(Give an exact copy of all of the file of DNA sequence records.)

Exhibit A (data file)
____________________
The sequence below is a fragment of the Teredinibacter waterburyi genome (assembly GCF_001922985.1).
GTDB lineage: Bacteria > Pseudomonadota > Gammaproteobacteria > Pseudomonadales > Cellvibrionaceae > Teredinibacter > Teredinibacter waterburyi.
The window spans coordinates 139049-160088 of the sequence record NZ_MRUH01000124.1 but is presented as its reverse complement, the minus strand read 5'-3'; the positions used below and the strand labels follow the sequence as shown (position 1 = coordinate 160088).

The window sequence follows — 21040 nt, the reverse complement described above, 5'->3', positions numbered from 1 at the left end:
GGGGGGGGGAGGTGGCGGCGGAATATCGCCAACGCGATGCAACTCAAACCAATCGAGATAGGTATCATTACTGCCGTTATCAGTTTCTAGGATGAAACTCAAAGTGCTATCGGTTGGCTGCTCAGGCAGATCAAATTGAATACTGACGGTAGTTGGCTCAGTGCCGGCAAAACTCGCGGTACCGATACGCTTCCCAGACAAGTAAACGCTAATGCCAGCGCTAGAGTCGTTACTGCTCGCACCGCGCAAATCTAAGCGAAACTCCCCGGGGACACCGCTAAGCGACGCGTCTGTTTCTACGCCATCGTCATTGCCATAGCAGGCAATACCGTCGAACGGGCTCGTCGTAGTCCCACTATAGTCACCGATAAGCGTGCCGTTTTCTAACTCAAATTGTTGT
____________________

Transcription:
The sequence below is a fragment of the Teredinibacter waterburyi genome (assembly GCF_001922985.1).
GTDB lineage: Bacteria > Pseudomonadota > Gammaproteobacteria > Pseudomonadales > Cellvibrionaceae > Teredinibacter > Teredinibacter waterburyi.
The window spans coordinates 139049-160088 of the sequence record NZ_MRUH01000124.1 but is presented as its reverse complement, the minus strand read 5'-3'; the positions used below and the strand labels follow the sequence as shown (position 1 = coordinate 160088).

The window sequence follows — 21040 nt, the reverse complement described above, 5'->3', positions numbered from 1 at the left end:
GGGGGGGGGAGGTGGCGGCGGAATATCGCCAACGCGATGCAACTCAAACCAATCGAGATAGGTATCATTACTGCCGTTATCAGTTTCTAGGATGAAACTCAAAGTGCTATCGGTTGGCTGCTCAGGCAGATCAAATTGAATACTGACGGTAGTTGGCTCAGTGCCGGCAAAACTCGCGGTACCGATACGCTTCCCAGACAAGTAAACGCTAATGCCAGCGCTAGAGTCGTTACTGCTCGCACCGCGCAAATCTAAGCGAAACTCCCCGGGGACACCGCTAAGCGACGCGTCTGTTTCTACGCCATCGTCATTGCCATAGCAGGCAATACCGTCGAACGGGCTCGTCGTAGTCCCACTATAGTCACCGATAAGCGTGCCGTTTTCTAACTCAAATTGTTGT